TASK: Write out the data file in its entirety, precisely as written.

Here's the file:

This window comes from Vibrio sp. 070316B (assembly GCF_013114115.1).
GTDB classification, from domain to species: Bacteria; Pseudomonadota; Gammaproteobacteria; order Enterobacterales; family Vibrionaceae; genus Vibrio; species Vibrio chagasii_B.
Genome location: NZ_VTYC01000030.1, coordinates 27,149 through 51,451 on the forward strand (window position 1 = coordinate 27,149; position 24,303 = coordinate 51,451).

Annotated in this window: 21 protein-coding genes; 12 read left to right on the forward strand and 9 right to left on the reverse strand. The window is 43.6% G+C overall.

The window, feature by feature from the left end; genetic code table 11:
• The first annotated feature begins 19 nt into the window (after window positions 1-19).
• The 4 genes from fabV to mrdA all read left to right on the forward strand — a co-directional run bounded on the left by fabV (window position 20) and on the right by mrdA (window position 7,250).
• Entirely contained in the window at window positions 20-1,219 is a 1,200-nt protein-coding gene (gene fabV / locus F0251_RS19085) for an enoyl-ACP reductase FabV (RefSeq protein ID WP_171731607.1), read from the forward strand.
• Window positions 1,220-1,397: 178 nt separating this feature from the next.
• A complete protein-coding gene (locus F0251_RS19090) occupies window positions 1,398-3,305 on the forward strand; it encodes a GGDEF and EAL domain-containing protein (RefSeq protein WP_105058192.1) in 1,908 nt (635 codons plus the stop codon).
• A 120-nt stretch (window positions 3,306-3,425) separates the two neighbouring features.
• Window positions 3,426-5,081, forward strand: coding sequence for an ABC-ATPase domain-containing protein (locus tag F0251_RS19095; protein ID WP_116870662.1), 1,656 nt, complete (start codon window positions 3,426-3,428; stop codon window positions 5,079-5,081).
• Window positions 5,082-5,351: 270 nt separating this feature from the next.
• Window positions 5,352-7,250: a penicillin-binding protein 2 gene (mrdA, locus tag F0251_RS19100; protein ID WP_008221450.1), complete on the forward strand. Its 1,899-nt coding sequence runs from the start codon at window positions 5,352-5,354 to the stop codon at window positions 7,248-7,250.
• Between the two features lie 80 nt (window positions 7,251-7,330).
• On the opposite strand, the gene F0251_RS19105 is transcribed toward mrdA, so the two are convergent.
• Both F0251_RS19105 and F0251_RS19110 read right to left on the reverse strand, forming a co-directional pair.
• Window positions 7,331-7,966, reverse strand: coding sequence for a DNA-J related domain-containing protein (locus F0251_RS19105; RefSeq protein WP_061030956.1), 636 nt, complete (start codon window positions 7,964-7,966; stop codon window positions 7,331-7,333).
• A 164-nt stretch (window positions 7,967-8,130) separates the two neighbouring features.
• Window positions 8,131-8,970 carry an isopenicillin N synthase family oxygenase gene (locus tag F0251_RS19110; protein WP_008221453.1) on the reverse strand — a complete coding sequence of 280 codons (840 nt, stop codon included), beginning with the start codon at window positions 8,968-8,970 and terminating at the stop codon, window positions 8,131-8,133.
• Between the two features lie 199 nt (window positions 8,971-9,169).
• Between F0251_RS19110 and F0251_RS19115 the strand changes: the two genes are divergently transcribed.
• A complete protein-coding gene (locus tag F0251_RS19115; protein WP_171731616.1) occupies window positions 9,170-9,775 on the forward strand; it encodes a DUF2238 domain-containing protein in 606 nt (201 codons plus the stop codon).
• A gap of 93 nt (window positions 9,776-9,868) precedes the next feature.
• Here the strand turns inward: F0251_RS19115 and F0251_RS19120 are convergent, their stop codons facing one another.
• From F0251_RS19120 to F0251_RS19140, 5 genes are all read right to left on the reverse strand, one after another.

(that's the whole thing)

This window comes from Vibrio sp. 070316B (assembly GCF_013114115.1).
GTDB classification, from domain to species: Bacteria; Pseudomonadota; Gammaproteobacteria; order Enterobacterales; family Vibrionaceae; genus Vibrio; species Vibrio chagasii_B.
Genome location: NZ_VTYC01000030.1, coordinates 27,149 through 51,451 on the forward strand (window position 1 = coordinate 27,149; position 24,303 = coordinate 51,451).

Annotated in this window: 21 protein-coding genes; 12 read left to right on the forward strand and 9 right to left on the reverse strand. The window is 43.6% G+C overall.

The window, feature by feature from the left end; genetic code table 11:
• The first annotated feature begins 19 nt into the window (after window positions 1-19).
• The 4 genes from fabV to mrdA all read left to right on the forward strand — a co-directional run bounded on the left by fabV (window position 20) and on the right by mrdA (window position 7,250).
• Entirely contained in the window at window positions 20-1,219 is a 1,200-nt protein-coding gene (gene fabV / locus F0251_RS19085) for an enoyl-ACP reductase FabV (RefSeq protein ID WP_171731607.1), read from the forward strand.
• Window positions 1,220-1,397: 178 nt separating this feature from the next.
• A complete protein-coding gene (locus F0251_RS19090) occupies window positions 1,398-3,305 on the forward strand; it encodes a GGDEF and EAL domain-containing protein (RefSeq protein WP_105058192.1) in 1,908 nt (635 codons plus the stop codon).
• A 120-nt stretch (window positions 3,306-3,425) separates the two neighbouring features.
• Window positions 3,426-5,081, forward strand: coding sequence for an ABC-ATPase domain-containing protein (locus tag F0251_RS19095; protein ID WP_116870662.1), 1,656 nt, complete (start codon window positions 3,426-3,428; stop codon window positions 5,079-5,081).
• Window positions 5,082-5,351: 270 nt separating this feature from the next.
• Window positions 5,352-7,250: a penicillin-binding protein 2 gene (mrdA, locus tag F0251_RS19100; protein ID WP_008221450.1), complete on the forward strand. Its 1,899-nt coding sequence runs from the start codon at window positions 5,352-5,354 to the stop codon at window positions 7,248-7,250.
• Between the two features lie 80 nt (window positions 7,251-7,330).
• On the opposite strand, the gene F0251_RS19105 is transcribed toward mrdA, so the two are convergent.
• Both F0251_RS19105 and F0251_RS19110 read right to left on the reverse strand, forming a co-directional pair.
• Window positions 7,331-7,966, reverse strand: coding sequence for a DNA-J related domain-containing protein (locus F0251_RS19105; RefSeq protein WP_061030956.1), 636 nt, complete (start codon window positions 7,964-7,966; stop codon window positions 7,331-7,333).
• A 164-nt stretch (window positions 7,967-8,130) separates the two neighbouring features.
• Window positions 8,131-8,970 carry an isopenicillin N synthase family oxygenase gene (locus tag F0251_RS19110; protein WP_008221453.1) on the reverse strand — a complete coding sequence of 280 codons (840 nt, stop codon included), beginning with the start codon at window positions 8,968-8,970 and terminating at the stop codon, window positions 8,131-8,133.
• Between the two features lie 199 nt (window positions 8,971-9,169).
• Between F0251_RS19110 and F0251_RS19115 the strand changes: the two genes are divergently transcribed.
• A complete protein-coding gene (locus tag F0251_RS19115; protein WP_171731616.1) occupies window positions 9,170-9,775 on the forward strand; it encodes a DUF2238 domain-containing protein in 606 nt (201 codons plus the stop codon).
• A gap of 93 nt (window positions 9,776-9,868) precedes the next feature.
• Here the strand turns inward: F0251_RS19115 and F0251_RS19120 are convergent, their stop codons facing one another.
• From F0251_RS19120 to F0251_RS19140, 5 genes are all read right to left on the reverse strand, one after another.